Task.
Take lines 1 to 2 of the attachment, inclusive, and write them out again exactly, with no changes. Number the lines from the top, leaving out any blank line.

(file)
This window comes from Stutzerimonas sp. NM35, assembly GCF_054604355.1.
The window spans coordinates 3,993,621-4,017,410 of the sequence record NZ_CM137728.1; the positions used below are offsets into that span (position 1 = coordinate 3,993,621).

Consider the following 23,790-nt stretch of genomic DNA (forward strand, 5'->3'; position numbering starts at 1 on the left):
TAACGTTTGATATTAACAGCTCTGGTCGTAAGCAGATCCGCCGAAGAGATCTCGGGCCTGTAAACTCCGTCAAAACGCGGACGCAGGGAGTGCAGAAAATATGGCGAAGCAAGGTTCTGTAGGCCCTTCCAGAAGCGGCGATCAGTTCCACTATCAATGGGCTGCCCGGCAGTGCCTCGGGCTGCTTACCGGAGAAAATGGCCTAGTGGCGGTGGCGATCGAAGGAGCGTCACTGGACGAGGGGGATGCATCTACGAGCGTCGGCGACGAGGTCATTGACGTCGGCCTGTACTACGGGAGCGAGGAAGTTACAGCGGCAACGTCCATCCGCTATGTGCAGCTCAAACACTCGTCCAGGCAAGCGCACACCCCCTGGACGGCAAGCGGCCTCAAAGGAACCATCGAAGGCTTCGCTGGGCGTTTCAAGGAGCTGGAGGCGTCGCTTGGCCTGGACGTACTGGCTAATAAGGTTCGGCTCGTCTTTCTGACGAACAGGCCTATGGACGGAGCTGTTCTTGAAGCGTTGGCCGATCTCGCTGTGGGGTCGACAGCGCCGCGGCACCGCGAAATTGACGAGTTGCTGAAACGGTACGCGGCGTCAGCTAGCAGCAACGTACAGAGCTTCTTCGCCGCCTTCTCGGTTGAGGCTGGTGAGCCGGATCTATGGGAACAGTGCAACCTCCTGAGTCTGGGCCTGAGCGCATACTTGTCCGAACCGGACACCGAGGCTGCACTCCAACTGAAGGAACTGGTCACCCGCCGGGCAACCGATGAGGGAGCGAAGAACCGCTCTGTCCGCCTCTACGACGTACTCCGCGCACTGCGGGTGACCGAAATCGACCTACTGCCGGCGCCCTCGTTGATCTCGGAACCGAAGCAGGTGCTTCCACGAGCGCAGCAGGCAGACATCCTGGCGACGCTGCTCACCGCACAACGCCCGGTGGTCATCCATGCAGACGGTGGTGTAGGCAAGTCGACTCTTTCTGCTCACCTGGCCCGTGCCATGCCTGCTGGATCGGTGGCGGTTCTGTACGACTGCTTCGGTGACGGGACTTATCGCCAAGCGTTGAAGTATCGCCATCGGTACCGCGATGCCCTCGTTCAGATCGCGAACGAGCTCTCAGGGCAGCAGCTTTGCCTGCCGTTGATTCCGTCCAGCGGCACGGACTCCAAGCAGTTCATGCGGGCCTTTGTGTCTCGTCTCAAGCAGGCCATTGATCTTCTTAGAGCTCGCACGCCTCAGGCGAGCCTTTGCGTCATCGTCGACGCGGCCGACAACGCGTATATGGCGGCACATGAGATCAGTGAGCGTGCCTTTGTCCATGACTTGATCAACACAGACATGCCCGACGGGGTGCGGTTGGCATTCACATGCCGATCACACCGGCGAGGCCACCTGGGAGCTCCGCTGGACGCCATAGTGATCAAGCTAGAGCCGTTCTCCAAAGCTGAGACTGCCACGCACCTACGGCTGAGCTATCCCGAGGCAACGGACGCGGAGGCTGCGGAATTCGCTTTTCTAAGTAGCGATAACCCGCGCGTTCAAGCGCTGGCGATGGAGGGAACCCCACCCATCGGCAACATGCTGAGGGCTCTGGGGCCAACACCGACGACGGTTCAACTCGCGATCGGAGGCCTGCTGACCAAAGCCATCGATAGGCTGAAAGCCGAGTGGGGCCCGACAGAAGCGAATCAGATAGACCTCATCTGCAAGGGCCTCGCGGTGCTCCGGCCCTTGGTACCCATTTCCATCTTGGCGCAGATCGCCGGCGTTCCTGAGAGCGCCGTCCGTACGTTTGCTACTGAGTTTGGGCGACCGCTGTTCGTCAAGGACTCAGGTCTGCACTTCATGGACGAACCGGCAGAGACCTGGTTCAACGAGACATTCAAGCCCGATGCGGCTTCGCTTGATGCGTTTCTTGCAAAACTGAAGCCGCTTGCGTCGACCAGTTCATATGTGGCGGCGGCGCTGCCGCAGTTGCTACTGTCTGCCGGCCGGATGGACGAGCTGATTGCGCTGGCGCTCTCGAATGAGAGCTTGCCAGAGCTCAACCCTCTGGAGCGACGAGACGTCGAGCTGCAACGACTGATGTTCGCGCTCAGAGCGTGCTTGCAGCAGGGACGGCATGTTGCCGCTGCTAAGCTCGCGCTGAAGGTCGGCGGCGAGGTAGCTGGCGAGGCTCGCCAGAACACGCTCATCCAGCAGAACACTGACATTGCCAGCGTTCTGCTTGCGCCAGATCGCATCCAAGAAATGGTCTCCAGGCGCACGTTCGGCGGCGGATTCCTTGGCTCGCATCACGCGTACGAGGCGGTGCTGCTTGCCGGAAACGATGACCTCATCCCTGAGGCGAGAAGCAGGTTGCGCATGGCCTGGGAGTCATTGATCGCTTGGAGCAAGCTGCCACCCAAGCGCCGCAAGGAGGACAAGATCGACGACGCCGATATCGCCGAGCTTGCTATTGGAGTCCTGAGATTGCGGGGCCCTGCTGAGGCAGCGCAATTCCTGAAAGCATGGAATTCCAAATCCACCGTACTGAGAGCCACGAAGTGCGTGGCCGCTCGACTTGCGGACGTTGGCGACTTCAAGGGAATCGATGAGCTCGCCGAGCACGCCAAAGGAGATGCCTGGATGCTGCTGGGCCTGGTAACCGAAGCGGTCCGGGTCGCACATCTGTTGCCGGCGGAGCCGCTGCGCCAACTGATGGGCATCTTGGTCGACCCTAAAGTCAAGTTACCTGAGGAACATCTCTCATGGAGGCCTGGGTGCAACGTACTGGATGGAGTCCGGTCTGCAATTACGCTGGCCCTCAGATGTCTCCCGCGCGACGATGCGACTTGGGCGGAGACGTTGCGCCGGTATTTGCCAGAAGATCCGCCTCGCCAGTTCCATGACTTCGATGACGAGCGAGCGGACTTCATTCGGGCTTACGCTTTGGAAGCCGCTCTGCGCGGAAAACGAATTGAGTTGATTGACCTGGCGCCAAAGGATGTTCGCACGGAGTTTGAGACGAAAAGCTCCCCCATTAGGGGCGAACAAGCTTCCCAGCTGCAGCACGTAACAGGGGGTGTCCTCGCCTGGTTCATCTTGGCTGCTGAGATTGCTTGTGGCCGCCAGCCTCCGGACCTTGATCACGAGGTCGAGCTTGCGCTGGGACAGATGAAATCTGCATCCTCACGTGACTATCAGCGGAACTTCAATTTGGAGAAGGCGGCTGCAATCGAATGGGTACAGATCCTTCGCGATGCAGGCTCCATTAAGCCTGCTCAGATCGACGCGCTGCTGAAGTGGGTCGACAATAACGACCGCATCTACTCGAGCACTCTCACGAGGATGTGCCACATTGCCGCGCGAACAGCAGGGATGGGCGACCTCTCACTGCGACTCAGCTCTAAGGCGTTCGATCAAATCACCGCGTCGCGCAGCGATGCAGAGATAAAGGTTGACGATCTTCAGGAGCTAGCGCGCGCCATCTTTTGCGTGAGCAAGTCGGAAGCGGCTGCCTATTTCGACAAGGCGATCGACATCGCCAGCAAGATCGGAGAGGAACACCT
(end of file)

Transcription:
This window comes from Stutzerimonas sp. NM35, assembly GCF_054604355.1.
The window spans coordinates 3,993,621-4,017,410 of the sequence record NZ_CM137728.1; the positions used below are offsets into that span (position 1 = coordinate 3,993,621).